Writing Clear Accessible Sentences

downloadI’ve blogged about most every aspect of fiction and nonfiction, from the big picture to the nits. Today’s subject jumps out at me in almost every student’s manuscript:convoluted sentences that stiffen the language and zoom out the camera.

Writing Tip for Today: How can you write clearer, more accessible sentences in your fiction or nonfiction?

Watch Those Prepositions

In the student work I regularly review, stilted language is often surrounded by a lot of prepositional phrases. Look for words such as from, to, of, with or other prepositions. If you’ve already identified an object or person, you really don’t need another prepositional phrase to repeat that info. Here’s an example: Hot tears rolled down my dusty face as I gently held the tiny chick in my hand. Do you see the redundant phrase? If the narrator was holding a tiny chick, it would likely be in her hand. A much cleaner version might omit the prepositional phrase in my hand. Go ahead and draft your copy without thinking about redundancies or prepositions. Later, when you revise, be on the lookout for these sneaky phrases that weigh down your sentences.

Go Concrete, Not Abstract

Along with those needless prepositional phrases, the use of abstract or formal language can make your prose seem as thick as slow molasses. Readers want to get caught up in your story. They are disappointed if they run into twenty-dollar words that are vague or abstract. Unless you’re writing a thesis or drafting a congressional bill, stay away from formal language in your fiction. Never use a big fancy word if a simpler everyday word will suffice. This is especially true in dialogue. If you write dialogue in a formal manner, all your characters will sound affected. Readers will expect the tone of both the narrative and the dialog to be consistent.

Be Intimate With CSD

Finally, strive to be as intimate with your reader as possible. You want readers to lean in, to wonder what happens next, to be actively engaged with your characters and story. By using Concrete Sensory Detail (CSD) you give readers a specific world and/or picture to imagine. Readers crave stories that make them feel a part of what unfolds. As I said earlier, go ahead and draft the scene or chapter without regard to “Rules.” But when you revise, be vigilant about rewriting formal, stiff sentences and sentences containing redundant prepositional phrases. Be a champion for your characters by keeping the camera close in and you’ll be writing clear, accessible sentences in no time.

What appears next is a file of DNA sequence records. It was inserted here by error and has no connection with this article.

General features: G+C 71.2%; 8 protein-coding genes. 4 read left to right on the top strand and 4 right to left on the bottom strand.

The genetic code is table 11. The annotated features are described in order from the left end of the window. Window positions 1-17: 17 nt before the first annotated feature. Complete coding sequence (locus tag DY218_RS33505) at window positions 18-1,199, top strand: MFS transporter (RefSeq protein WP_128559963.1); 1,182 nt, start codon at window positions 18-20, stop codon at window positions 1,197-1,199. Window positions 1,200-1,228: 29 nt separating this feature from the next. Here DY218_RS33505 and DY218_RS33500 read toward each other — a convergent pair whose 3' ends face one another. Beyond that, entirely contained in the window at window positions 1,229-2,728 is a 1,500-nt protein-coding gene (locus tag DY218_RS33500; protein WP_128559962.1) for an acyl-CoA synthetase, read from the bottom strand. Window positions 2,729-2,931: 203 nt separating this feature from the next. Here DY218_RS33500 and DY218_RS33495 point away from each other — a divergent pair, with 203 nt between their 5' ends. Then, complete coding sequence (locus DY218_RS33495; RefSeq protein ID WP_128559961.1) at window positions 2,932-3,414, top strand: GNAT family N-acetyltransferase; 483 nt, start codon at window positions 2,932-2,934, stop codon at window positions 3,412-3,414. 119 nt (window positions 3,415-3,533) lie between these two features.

About Linda S. Clare

I'm an author, speaker, writing coach and mentor. I teach both fiction and nonfiction writing at Lane Community College and in the doctoral program as expert writing advisor for George Fox University. I love helping writers improve their craft and I'm both an avid reader and writer of stories about those with wounded hearts.

9 comments on “Writing Clear Accessible Sentences

  1. In historical novels when speech patterns were very different from today, is it permissible to use more formal language? I am specifically thinking of Castillian Spanish speakers. Their language was quite stilted compared to our more moder phrases. I have some Castillian characters.

    • Carol,
      Great question! I do think you need to embrace the spirit of the time and the language used at that time. But since none of us was there, we don’t know for sure how verbal language was handled. Ever wonder why movies about ancient Rome always seem to have characters with English accents? You want to convey the culture’s flavor without distancing readers by using stilted language. I’d say, take a middle road with formalities and don’t rely too much on the insertion of Castillian words in the dialogue. You won’t write American slang, but neither do you want to have readers reaching for the dictionary. Read other novels set in the period and place for more ideas.
      Thanks and keep writing!
      Linda

    • Marilyn,
      Since I know your novel is historical, I’ll say that 90,000 words is not too long. Accepted lengths are anything 50,000 words on up is a novel-length book. Mainstream/Women’s Fiction is often 80-90,000 words or more, while a category romance might be only 50,000. Historical and Fantasy are two genres where readers often desire a longer book–sometimes as much as 150,000 words. That said, you should write your book to be as long as it needs to be to tell the story best. I mean you don’t want to pad your story just to fit a genre, but you also want to make sure your word count isn’t too low due to summarizing scenes which would be better acted out.
      Hope this helps.
      Keep Writing!
      Linda

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